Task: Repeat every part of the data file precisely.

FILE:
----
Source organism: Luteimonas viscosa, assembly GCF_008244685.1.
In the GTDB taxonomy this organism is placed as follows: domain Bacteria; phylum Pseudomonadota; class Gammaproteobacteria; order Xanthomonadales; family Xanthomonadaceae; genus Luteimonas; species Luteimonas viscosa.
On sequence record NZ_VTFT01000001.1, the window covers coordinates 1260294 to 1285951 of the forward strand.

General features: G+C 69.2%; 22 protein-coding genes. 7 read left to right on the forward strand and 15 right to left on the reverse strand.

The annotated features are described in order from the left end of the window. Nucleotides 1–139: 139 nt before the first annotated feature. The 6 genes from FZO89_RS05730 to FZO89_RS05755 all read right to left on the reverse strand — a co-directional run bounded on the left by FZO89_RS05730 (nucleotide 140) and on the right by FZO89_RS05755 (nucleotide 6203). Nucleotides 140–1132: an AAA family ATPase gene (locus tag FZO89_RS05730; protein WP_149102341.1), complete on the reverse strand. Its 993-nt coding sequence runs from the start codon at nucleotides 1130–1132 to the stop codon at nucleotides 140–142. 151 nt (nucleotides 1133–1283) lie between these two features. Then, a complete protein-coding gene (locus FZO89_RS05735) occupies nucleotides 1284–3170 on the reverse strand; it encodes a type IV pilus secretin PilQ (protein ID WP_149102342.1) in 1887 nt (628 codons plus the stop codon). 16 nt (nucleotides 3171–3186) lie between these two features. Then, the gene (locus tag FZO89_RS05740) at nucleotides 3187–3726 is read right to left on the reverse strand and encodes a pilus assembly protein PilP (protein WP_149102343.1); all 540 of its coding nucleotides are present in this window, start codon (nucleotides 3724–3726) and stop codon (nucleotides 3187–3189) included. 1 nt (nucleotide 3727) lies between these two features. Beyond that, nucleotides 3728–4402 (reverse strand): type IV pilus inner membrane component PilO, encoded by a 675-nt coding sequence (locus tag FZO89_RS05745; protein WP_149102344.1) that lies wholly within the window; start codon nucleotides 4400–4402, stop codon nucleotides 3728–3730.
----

Source organism: Luteimonas viscosa, assembly GCF_008244685.1.
In the GTDB taxonomy this organism is placed as follows: domain Bacteria; phylum Pseudomonadota; class Gammaproteobacteria; order Xanthomonadales; family Xanthomonadaceae; genus Luteimonas; species Luteimonas viscosa.
On sequence record NZ_VTFT01000001.1, the window covers coordinates 1260294 to 1285951 of the forward strand.

General features: G+C 69.2%; 22 protein-coding genes. 7 read left to right on the forward strand and 15 right to left on the reverse strand.

The annotated features are described in order from the left end of the window. Nucleotides 1–139: 139 nt before the first annotated feature. The 6 genes from FZO89_RS05730 to FZO89_RS05755 all read right to left on the reverse strand — a co-directional run bounded on the left by FZO89_RS05730 (nucleotide 140) and on the right by FZO89_RS05755 (nucleotide 6203). Nucleotides 140–1132: an AAA family ATPase gene (locus tag FZO89_RS05730; protein WP_149102341.1), complete on the reverse strand. Its 993-nt coding sequence runs from the start codon at nucleotides 1130–1132 to the stop codon at nucleotides 140–142. 151 nt (nucleotides 1133–1283) lie between these two features. Then, a complete protein-coding gene (locus FZO89_RS05735) occupies nucleotides 1284–3170 on the reverse strand; it encodes a type IV pilus secretin PilQ (protein ID WP_149102342.1) in 1887 nt (628 codons plus the stop codon). 16 nt (nucleotides 3171–3186) lie between these two features. Then, the gene (locus tag FZO89_RS05740) at nucleotides 3187–3726 is read right to left on the reverse strand and encodes a pilus assembly protein PilP (protein WP_149102343.1); all 540 of its coding nucleotides are present in this window, start codon (nucleotides 3724–3726) and stop codon (nucleotides 3187–3189) included. 1 nt (nucleotide 3727) lies between these two features. Beyond that, nucleotides 3728–4402 (reverse strand): type IV pilus inner membrane component PilO, encoded by a 675-nt coding sequence (locus tag FZO89_RS05745; protein WP_149102344.1) that lies wholly within the window; start codon nucleotides 4400–4402, stop codon nucleotides 3728–3730.